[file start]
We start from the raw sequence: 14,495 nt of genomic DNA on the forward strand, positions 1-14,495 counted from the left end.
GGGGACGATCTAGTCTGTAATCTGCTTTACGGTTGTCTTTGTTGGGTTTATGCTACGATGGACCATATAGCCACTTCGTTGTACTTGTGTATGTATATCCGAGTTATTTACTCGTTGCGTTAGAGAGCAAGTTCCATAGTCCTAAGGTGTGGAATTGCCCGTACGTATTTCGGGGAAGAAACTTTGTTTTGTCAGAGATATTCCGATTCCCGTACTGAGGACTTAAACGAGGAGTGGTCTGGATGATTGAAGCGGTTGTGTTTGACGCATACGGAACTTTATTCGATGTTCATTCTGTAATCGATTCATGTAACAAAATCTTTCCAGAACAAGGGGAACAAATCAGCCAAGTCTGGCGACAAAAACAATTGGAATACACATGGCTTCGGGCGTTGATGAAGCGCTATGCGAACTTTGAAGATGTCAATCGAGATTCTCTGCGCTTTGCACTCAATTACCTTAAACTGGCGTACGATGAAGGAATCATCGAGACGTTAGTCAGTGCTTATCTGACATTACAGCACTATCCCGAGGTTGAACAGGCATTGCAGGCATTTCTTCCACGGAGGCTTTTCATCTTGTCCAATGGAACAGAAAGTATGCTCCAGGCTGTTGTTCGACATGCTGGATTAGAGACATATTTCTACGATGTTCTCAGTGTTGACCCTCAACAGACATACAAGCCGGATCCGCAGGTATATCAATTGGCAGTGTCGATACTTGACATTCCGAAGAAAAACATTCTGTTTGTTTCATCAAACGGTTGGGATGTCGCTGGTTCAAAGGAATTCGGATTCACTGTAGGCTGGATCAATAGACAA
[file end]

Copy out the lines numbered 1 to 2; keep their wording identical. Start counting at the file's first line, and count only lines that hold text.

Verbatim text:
We start from the raw sequence: 14,495 nt of genomic DNA on the forward strand, positions 1-14,495 counted from the left end.
GGGGACGATCTAGTCTGTAATCTGCTTTACGGTTGTCTTTGTTGGGTTTATGCTACGATGGACCATATAGCCACTTCGTTGTACTTGTGTATGTATATCCGAGTTATTTACTCGTTGCGTTAGAGAGCAAGTTCCATAGTCCTAAGGTGTGGAATTGCCCGTACGTATTTCGGGGAAGAAACTTTGTTTTGTCAGAGATATTCCGATTCCCGTACTGAGGACTTAAACGAGGAGTGGTCTGGATGATTGAAGCGGTTGTGTTTGACGCATACGGAACTTTATTCGATGTTCATTCTGTAATCGATTCATGTAACAAAATCTTTCCAGAACAAGGGGAACAAATCAGCCAAGTCTGGCGACAAAAACAATTGGAATACACATGGCTTCGGGCGTTGATGAAGCGCTATGCGAACTTTGAAGATGTCAATCGAGATTCTCTGCGCTTTGCACTCAATTACCTTAAACTGGCGTACGATGAAGGAATCATCGAGACGTTAGTCAGTGCTTATCTGACATTACAGCACTATCCCGAGGTTGAACAGGCATTGCAGGCATTTCTTCCACGGAGGCTTTTCATCTTGTCCAATGGAACAGAAAGTATGCTCCAGGCTGTTGTTCGACATGCTGGATTAGAGACATATTTCTACGATGTTCTCAGTGTTGACCCTCAACAGACATACAAGCCGGATCCGCAGGTATATCAATTGGCAGTGTCGATACTTGACATTCCGAAGAAAAACATTCTGTTTGTTTCATCAAACGGTTGGGATGTCGCTGGTTCAAAGGAATTCGGATTCACTGTAGGCTGGATCAATAGACAA